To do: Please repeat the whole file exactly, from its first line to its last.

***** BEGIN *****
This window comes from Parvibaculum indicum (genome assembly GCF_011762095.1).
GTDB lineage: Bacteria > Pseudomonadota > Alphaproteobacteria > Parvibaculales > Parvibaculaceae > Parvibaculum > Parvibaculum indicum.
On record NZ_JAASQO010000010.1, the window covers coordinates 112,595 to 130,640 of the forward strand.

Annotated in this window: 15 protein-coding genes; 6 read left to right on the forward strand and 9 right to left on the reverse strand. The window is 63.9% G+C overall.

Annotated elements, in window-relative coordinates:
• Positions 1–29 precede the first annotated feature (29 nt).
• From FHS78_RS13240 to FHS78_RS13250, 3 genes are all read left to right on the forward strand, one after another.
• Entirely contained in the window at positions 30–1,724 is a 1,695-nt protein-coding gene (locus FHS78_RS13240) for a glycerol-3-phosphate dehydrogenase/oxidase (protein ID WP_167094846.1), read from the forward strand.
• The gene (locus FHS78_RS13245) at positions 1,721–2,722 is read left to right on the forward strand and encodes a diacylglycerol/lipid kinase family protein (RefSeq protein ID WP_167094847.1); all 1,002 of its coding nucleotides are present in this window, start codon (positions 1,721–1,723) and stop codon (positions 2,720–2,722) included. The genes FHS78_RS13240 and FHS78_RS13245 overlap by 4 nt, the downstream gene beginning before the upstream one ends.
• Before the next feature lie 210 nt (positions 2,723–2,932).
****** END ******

This window comes from Parvibaculum indicum (genome assembly GCF_011762095.1).
GTDB lineage: Bacteria > Pseudomonadota > Alphaproteobacteria > Parvibaculales > Parvibaculaceae > Parvibaculum > Parvibaculum indicum.
On record NZ_JAASQO010000010.1, the window covers coordinates 112,595 to 130,640 of the forward strand.

Annotated in this window: 15 protein-coding genes; 6 read left to right on the forward strand and 9 right to left on the reverse strand. The window is 63.9% G+C overall.

Annotated elements, in window-relative coordinates:
• Positions 1–29 precede the first annotated feature (29 nt).
• From FHS78_RS13240 to FHS78_RS13250, 3 genes are all read left to right on the forward strand, one after another.
• Entirely contained in the window at positions 30–1,724 is a 1,695-nt protein-coding gene (locus FHS78_RS13240) for a glycerol-3-phosphate dehydrogenase/oxidase (protein ID WP_167094846.1), read from the forward strand.
• The gene (locus FHS78_RS13245) at positions 1,721–2,722 is read left to right on the forward strand and encodes a diacylglycerol/lipid kinase family protein (RefSeq protein ID WP_167094847.1); all 1,002 of its coding nucleotides are present in this window, start codon (positions 1,721–1,723) and stop codon (positions 2,720–2,722) included. The genes FHS78_RS13240 and FHS78_RS13245 overlap by 4 nt, the downstream gene beginning before the upstream one ends.
• Before the next feature lie 210 nt (positions 2,723–2,932).